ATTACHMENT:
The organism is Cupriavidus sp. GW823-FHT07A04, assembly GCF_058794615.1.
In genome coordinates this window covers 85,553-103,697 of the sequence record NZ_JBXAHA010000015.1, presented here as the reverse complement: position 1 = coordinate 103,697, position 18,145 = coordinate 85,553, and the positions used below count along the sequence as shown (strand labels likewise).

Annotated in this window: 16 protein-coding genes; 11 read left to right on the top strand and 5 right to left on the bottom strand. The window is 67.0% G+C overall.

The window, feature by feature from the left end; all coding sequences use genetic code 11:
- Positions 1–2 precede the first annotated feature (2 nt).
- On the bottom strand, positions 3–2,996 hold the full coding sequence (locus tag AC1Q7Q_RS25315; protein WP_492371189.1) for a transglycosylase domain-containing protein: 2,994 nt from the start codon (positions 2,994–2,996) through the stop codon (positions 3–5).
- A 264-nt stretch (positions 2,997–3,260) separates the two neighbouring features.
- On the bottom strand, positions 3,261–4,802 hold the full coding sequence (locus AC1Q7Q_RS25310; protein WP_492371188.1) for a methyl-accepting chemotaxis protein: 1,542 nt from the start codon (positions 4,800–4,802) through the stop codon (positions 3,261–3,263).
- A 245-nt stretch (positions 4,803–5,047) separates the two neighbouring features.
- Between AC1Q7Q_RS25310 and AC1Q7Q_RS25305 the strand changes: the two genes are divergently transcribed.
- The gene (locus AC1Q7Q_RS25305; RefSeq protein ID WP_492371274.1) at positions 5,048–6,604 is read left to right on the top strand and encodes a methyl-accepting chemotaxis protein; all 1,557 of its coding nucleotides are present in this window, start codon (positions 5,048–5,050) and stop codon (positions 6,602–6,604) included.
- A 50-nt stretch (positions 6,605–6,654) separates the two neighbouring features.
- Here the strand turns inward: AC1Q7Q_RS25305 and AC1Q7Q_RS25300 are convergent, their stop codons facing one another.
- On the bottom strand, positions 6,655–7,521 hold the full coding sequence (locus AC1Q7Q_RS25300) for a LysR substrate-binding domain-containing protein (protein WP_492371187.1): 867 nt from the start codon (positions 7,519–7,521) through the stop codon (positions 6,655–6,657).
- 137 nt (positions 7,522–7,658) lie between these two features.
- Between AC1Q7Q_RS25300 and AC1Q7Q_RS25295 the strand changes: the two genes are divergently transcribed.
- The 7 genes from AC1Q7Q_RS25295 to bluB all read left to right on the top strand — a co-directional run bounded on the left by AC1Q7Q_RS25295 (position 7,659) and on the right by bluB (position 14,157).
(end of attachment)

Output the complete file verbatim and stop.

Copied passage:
The organism is Cupriavidus sp. GW823-FHT07A04, assembly GCF_058794615.1.
In genome coordinates this window covers 85,553-103,697 of the sequence record NZ_JBXAHA010000015.1, presented here as the reverse complement: position 1 = coordinate 103,697, position 18,145 = coordinate 85,553, and the positions used below count along the sequence as shown (strand labels likewise).

Annotated in this window: 16 protein-coding genes; 11 read left to right on the top strand and 5 right to left on the bottom strand. The window is 67.0% G+C overall.

The window, feature by feature from the left end; all coding sequences use genetic code 11:
- Positions 1–2 precede the first annotated feature (2 nt).
- On the bottom strand, positions 3–2,996 hold the full coding sequence (locus tag AC1Q7Q_RS25315; protein WP_492371189.1) for a transglycosylase domain-containing protein: 2,994 nt from the start codon (positions 2,994–2,996) through the stop codon (positions 3–5).
- A 264-nt stretch (positions 2,997–3,260) separates the two neighbouring features.
- On the bottom strand, positions 3,261–4,802 hold the full coding sequence (locus AC1Q7Q_RS25310; protein WP_492371188.1) for a methyl-accepting chemotaxis protein: 1,542 nt from the start codon (positions 4,800–4,802) through the stop codon (positions 3,261–3,263).
- A 245-nt stretch (positions 4,803–5,047) separates the two neighbouring features.
- Between AC1Q7Q_RS25310 and AC1Q7Q_RS25305 the strand changes: the two genes are divergently transcribed.
- The gene (locus AC1Q7Q_RS25305; RefSeq protein ID WP_492371274.1) at positions 5,048–6,604 is read left to right on the top strand and encodes a methyl-accepting chemotaxis protein; all 1,557 of its coding nucleotides are present in this window, start codon (positions 5,048–5,050) and stop codon (positions 6,602–6,604) included.
- A 50-nt stretch (positions 6,605–6,654) separates the two neighbouring features.
- Here the strand turns inward: AC1Q7Q_RS25305 and AC1Q7Q_RS25300 are convergent, their stop codons facing one another.
- On the bottom strand, positions 6,655–7,521 hold the full coding sequence (locus AC1Q7Q_RS25300) for a LysR substrate-binding domain-containing protein (protein WP_492371187.1): 867 nt from the start codon (positions 7,519–7,521) through the stop codon (positions 6,655–6,657).
- 137 nt (positions 7,522–7,658) lie between these two features.
- Between AC1Q7Q_RS25300 and AC1Q7Q_RS25295 the strand changes: the two genes are divergently transcribed.
- The 7 genes from AC1Q7Q_RS25295 to bluB all read left to right on the top strand — a co-directional run bounded on the left by AC1Q7Q_RS25295 (position 7,659) and on the right by bluB (position 14,157).